It appears that I have been given the chance to reach into the past and retrieve a few things that I thought were closed to me. It's frightening and exciting to have some of these doors no longer closed to me. Let's see what I can do with the dice... Of course, with that being open, there are also some irritants that are open to me again. Those types of irritants have a way of self-destructing, and that's always amusing to watch.
I recently, on getting a few MP3s of theirs from a friend, bought 2 CDs from the band Sum 41. Superficially, they're a lot like Bad Religion -- a punk band with a good understanding of harmony. Bad Religion is more rhythmically interesting, and Sum 41's music is much less gloomy. Bad Religion's sound is composed of elements that are very different than Sum 41's -- there are certain patterns of notes and larger musical themes that identify most songs from a given artist that make it easy, for example, for me to get a good idea when I hear a new song by Fastball that it's one of their songs. Unfortunately, after listening to the 2 CDs I got (Does This Look Infected? and Chuck), I noticed that, while I like the CDs very much, they're not very well mixed. Whoever mixed them gave far too much voice to the lead singer/melody, almost completely drowning out the other voices/harmony. I found some live mixes of some of the songs on the internet, and they tend to be mixed better.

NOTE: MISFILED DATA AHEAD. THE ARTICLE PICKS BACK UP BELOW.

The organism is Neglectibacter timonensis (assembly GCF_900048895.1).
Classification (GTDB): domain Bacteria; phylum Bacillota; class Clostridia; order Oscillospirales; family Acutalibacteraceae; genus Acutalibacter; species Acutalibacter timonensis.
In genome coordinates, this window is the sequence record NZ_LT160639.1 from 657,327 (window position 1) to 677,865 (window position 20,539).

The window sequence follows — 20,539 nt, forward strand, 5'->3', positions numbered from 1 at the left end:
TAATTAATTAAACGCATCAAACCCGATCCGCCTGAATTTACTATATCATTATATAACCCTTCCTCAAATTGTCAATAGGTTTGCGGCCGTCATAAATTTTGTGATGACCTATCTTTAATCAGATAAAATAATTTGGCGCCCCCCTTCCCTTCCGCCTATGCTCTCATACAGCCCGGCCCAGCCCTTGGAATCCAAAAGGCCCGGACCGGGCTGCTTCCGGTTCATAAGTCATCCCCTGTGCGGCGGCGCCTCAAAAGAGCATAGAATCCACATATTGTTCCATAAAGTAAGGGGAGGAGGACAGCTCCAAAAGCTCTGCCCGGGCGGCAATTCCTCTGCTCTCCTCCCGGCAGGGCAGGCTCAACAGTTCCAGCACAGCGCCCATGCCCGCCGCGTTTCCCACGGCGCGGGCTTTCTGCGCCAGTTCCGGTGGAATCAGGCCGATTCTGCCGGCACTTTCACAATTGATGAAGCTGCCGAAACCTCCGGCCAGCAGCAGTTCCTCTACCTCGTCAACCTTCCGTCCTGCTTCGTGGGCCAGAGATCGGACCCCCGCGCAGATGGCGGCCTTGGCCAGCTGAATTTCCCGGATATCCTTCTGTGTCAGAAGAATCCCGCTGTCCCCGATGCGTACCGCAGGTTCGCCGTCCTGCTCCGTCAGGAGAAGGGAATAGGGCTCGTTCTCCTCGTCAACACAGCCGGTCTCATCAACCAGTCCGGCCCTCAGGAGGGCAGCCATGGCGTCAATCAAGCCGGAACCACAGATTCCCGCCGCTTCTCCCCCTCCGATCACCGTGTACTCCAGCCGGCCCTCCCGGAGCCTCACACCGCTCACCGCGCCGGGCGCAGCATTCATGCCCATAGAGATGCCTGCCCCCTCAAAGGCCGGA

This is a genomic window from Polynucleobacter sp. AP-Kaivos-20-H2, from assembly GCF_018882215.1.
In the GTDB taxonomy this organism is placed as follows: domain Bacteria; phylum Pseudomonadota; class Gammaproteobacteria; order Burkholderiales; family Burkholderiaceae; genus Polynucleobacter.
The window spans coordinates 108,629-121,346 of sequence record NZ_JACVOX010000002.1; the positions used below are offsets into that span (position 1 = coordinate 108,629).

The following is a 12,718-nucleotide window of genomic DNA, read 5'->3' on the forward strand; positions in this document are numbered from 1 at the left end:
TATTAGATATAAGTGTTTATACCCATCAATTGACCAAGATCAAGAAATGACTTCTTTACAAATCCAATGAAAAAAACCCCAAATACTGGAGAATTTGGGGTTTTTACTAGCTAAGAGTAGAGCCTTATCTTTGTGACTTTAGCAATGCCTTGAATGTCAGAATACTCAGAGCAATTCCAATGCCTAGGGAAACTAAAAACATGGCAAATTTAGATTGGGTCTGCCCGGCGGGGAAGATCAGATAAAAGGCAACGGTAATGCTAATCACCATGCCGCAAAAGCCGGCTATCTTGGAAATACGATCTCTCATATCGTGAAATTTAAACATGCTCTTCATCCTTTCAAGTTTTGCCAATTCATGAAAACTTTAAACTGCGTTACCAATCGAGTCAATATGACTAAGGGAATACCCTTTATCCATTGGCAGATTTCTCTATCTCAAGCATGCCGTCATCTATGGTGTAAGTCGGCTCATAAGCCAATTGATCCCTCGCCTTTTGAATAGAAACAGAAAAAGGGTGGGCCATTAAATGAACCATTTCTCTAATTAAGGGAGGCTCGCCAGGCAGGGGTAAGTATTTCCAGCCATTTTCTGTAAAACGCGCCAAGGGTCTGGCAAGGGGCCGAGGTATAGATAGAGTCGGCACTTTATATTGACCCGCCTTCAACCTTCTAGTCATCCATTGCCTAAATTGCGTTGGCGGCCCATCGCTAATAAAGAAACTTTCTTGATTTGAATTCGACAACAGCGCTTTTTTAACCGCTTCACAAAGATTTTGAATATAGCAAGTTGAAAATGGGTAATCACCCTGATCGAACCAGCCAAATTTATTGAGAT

Sri Lanka certainly has a lot of chutzpah. For the recent hurricane damage, aid has been pouring in from all over the world. Sri Lanka has forced some of those resources to sit in the capital while paperwork is being filled out, and is now planning on taxing some of it. Analogy: At a birthday party, the host makes people pay a fee to give gifts. I'm surprised that the aid groups are willing to put up with this.
In other news, there's some controversy over BiDil, a medication that recieved testing on African-Americans primarily, and is marked as intended for them for heart problems. Some people worry that it'll reopen the door on what they see as a closed debate in American society -- this (my perspective) threatens a great American cultural taboo -- that people and races are all statistically equal and that races themselves don't exist. I've heard that myth a number of times in society -- that there are no races, no groups, no ethnicities. I generally like to ask perpetrators of such myths if they can distinguish a swede from a chinese. The attitude given by the researchers behind the drug, that they went where the data led them, seems very sensible to me.